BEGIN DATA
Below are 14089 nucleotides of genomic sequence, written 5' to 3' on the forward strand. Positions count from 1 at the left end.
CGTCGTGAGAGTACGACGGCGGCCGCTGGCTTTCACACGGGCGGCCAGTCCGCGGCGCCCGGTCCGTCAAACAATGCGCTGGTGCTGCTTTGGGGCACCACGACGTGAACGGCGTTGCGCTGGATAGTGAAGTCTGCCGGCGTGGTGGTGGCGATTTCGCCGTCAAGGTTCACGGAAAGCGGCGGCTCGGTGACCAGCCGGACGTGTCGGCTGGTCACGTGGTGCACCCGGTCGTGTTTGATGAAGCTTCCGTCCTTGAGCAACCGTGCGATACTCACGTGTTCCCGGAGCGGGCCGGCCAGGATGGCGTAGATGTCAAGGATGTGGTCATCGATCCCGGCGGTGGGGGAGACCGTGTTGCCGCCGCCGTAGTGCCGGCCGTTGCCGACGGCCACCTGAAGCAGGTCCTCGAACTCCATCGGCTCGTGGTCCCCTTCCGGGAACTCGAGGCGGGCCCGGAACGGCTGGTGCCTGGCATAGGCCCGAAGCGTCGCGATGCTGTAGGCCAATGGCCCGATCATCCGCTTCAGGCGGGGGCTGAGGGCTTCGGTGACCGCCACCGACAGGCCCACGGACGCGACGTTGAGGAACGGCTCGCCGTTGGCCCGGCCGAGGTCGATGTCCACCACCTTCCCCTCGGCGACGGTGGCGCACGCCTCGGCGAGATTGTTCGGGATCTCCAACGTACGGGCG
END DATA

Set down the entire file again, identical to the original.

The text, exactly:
Below are 14089 nucleotides of genomic sequence, written 5' to 3' on the forward strand. Positions count from 1 at the left end.
CGTCGTGAGAGTACGACGGCGGCCGCTGGCTTTCACACGGGCGGCCAGTCCGCGGCGCCCGGTCCGTCAAACAATGCGCTGGTGCTGCTTTGGGGCACCACGACGTGAACGGCGTTGCGCTGGATAGTGAAGTCTGCCGGCGTGGTGGTGGCGATTTCGCCGTCAAGGTTCACGGAAAGCGGCGGCTCGGTGACCAGCCGGACGTGTCGGCTGGTCACGTGGTGCACCCGGTCGTGTTTGATGAAGCTTCCGTCCTTGAGCAACCGTGCGATACTCACGTGTTCCCGGAGCGGGCCGGCCAGGATGGCGTAGATGTCAAGGATGTGGTCATCGATCCCGGCGGTGGGGGAGACCGTGTTGCCGCCGCCGTAGTGCCGGCCGTTGCCGACGGCCACCTGAAGCAGGTCCTCGAACTCCATCGGCTCGTGGTCCCCTTCCGGGAACTCGAGGCGGGCCCGGAACGGCTGGTGCCTGGCATAGGCCCGAAGCGTCGCGATGCTGTAGGCCAATGGCCCGATCATCCGCTTCAGGCGGGGGCTGAGGGCTTCGGTGACCGCCACCGACAGGCCCACGGACGCGACGTTGAGGAACGGCTCGCCGTTGGCCCGGCCGAGGTCGATGTCCACCACCTTCCCCTCGGCGACGGTGGCGCACGCCTCGGCGAGATTGTTCGGGATCTCCAACGTACGGGCG